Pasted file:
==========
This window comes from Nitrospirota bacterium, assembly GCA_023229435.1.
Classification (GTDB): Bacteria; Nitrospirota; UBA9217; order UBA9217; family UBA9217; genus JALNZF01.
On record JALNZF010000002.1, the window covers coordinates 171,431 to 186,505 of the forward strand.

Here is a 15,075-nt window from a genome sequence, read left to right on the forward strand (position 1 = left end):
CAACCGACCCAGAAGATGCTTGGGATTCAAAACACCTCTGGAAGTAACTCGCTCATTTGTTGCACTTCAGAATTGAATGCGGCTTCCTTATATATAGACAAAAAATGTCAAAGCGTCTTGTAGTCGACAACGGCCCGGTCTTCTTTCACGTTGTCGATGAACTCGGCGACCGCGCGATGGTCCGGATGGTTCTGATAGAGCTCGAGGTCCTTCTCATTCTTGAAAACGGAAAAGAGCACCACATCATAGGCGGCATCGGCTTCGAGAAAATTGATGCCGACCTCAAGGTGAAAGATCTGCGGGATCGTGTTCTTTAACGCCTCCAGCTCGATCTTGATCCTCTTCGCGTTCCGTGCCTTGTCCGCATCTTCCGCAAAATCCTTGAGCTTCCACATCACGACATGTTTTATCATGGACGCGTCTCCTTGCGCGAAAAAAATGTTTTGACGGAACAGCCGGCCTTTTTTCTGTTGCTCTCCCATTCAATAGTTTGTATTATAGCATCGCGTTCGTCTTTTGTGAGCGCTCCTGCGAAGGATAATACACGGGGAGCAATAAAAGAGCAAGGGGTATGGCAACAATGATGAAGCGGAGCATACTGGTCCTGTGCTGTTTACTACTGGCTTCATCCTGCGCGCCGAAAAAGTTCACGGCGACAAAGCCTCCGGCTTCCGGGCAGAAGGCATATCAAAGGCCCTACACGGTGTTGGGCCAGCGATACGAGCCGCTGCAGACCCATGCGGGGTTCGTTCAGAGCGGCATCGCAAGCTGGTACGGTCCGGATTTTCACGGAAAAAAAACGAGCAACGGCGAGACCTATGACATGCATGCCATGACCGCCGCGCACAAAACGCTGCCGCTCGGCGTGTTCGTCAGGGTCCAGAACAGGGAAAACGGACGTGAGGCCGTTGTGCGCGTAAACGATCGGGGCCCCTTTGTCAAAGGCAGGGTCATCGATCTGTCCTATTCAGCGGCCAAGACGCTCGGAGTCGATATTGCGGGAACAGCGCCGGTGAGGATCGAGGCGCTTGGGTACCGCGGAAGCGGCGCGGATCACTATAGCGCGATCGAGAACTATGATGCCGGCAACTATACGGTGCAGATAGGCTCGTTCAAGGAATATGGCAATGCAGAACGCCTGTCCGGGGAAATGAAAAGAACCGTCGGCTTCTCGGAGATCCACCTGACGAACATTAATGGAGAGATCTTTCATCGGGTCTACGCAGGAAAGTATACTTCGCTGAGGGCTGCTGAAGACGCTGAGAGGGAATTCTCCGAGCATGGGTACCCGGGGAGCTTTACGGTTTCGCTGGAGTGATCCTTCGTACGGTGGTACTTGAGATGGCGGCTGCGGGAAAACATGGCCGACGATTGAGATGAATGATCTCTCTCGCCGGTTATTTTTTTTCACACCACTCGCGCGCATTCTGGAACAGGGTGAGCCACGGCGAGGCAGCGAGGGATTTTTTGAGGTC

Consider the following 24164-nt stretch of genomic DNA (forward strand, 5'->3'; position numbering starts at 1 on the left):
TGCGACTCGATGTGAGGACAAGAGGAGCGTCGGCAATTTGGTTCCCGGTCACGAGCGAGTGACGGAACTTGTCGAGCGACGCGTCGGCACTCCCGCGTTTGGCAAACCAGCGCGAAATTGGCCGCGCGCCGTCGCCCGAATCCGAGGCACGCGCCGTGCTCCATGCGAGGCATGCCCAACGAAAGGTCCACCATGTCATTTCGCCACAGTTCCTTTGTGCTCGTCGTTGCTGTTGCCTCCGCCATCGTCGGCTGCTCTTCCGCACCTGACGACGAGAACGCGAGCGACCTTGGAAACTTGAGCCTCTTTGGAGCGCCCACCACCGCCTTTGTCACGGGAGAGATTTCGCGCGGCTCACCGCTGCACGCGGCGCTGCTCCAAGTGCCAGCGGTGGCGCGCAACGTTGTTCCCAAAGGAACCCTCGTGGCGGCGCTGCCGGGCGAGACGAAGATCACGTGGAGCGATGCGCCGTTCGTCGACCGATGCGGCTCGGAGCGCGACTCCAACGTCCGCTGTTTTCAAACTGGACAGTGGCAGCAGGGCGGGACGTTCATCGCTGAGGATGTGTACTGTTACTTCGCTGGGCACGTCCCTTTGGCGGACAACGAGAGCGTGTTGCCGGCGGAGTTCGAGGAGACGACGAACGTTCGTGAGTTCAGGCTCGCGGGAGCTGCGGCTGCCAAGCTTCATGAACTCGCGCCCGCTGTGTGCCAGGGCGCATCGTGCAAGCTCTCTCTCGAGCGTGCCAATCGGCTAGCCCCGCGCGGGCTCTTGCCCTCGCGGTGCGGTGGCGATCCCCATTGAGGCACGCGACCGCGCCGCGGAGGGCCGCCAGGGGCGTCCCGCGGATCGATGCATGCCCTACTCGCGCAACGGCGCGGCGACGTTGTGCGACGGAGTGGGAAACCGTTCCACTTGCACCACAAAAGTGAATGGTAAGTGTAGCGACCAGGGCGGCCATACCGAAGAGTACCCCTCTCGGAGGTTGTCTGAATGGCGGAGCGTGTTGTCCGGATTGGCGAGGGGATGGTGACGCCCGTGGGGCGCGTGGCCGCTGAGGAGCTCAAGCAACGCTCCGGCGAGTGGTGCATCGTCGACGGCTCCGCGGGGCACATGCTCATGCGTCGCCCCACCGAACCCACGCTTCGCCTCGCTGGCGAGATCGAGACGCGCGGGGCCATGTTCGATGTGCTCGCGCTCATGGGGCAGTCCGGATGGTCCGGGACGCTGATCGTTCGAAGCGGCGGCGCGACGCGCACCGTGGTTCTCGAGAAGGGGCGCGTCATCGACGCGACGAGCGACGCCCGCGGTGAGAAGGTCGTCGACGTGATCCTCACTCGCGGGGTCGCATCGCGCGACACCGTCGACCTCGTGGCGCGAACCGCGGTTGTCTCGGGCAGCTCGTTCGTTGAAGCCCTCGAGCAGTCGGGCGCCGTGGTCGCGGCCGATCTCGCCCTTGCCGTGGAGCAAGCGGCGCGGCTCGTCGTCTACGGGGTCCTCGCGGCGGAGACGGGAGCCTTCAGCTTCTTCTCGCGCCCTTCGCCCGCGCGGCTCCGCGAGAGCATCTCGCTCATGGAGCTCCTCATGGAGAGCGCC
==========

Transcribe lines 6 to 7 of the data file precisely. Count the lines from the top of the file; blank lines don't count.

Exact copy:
Consider the following 24164-nt stretch of genomic DNA (forward strand, 5'->3'; position numbering starts at 1 on the left):
TGCGACTCGATGTGAGGACAAGAGGAGCGTCGGCAATTTGGTTCCCGGTCACGAGCGAGTGACGGAACTTGTCGAGCGACGCGTCGGCACTCCCGCGTTTGGCAAACCAGCGCGAAATTGGCCGCGCGCCGTCGCCCGAATCCGAGGCACGCGCCGTGCTCCATGCGAGGCATGCCCAACGAAAGGTCCACCATGTCATTTCGCCACAGTTCCTTTGTGCTCGTCGTTGCTGTTGCCTCCGCCATCGTCGGCTGCTCTTCCGCACCTGACGACGAGAACGCGAGCGACCTTGGAAACTTGAGCCTCTTTGGAGCGCCCACCACCGCCTTTGTCACGGGAGAGATTTCGCGCGGCTCACCGCTGCACGCGGCGCTGCTCCAAGTGCCAGCGGTGGCGCGCAACGTTGTTCCCAAAGGAACCCTCGTGGCGGCGCTGCCGGGCGAGACGAAGATCACGTGGAGCGATGCGCCGTTCGTCGACCGATGCGGCTCGGAGCGCGACTCCAACGTCCGCTGTTTTCAAACTGGACAGTGGCAGCAGGGCGGGACGTTCATCGCTGAGGATGTGTACTGTTACTTCGCTGGGCACGTCCCTTTGGCGGACAACGAGAGCGTGTTGCCGGCGGAGTTCGAGGAGACGACGAACGTTCGTGAGTTCAGGCTCGCGGGAGCTGCGGCTGCCAAGCTTCATGAACTCGCGCCCGCTGTGTGCCAGGGCGCATCGTGCAAGCTCTCTCTCGAGCGTGCCAATCGGCTAGCCCCGCGCGGGCTCTTGCCCTCGCGGTGCGGTGGCGATCCCCATTGAGGCACGCGACCGCGCCGCGGAGGGCCGCCAGGGGCGTCCCGCGGATCGATGCATGCCCTACTCGCGCAACGGCGCGGCGACGTTGTGCGACGGAGTGGGAAACCGTTCCACTTGCACCACAAAAGTGAATGGTAAGTGTAGCGACCAGGGCGGCCATACCGAAGAGTACCCCTCTCGGAGGTTGTCTGAATGGCGGAGCGTGTTGTCCGGATTGGCGAGGGGATGGTGACGCCCGTGGGGCGCGTGGCCGCTGAGGAGCTCAAGCAACGCTCCGGCGAGTGGTGCATCGTCGACGGCTCCGCGGGGCACATGCTCATGCGTCGCCCCACCGAACCCACGCTTCGCCTCGCTGGCGAGATCGAGACGCGCGGGGCCATGTTCGATGTGCTCGCGCTCATGGGGCAGTCCGGATGGTCCGGGACGCTGATCGTTCGAAGCGGCGGCGCGACGCGCACCGTGGTTCTCGAGAAGGGGCGCGTCATCGACGCGACGAGCGACGCCCGCGGTGAGAAGGTCGTCGACGTGATCCTCACTCGCGGGGTCGCATCGCGCGACACCGTCGACCTCGTGGCGCGAACCGCGGTTGTCTCGGGCAGCTCGTTCGTTGAAGCCCTCGAGCAGTCGGGCGCCGTGGTCGCGGCCGATCTCGCCCTTGCCGTGGAGCAAGCGGCGCGGCTCGTCGTCTACGGGGTCCTCGCGGCGGAGACGGGAGCCTTCAGCTTCTTCTCGCGCCCTTCGCCCGCGCGGCTCCGCGAGAGCATCTCGCTCATGGAGCTCCTCATGGAGAGCGCC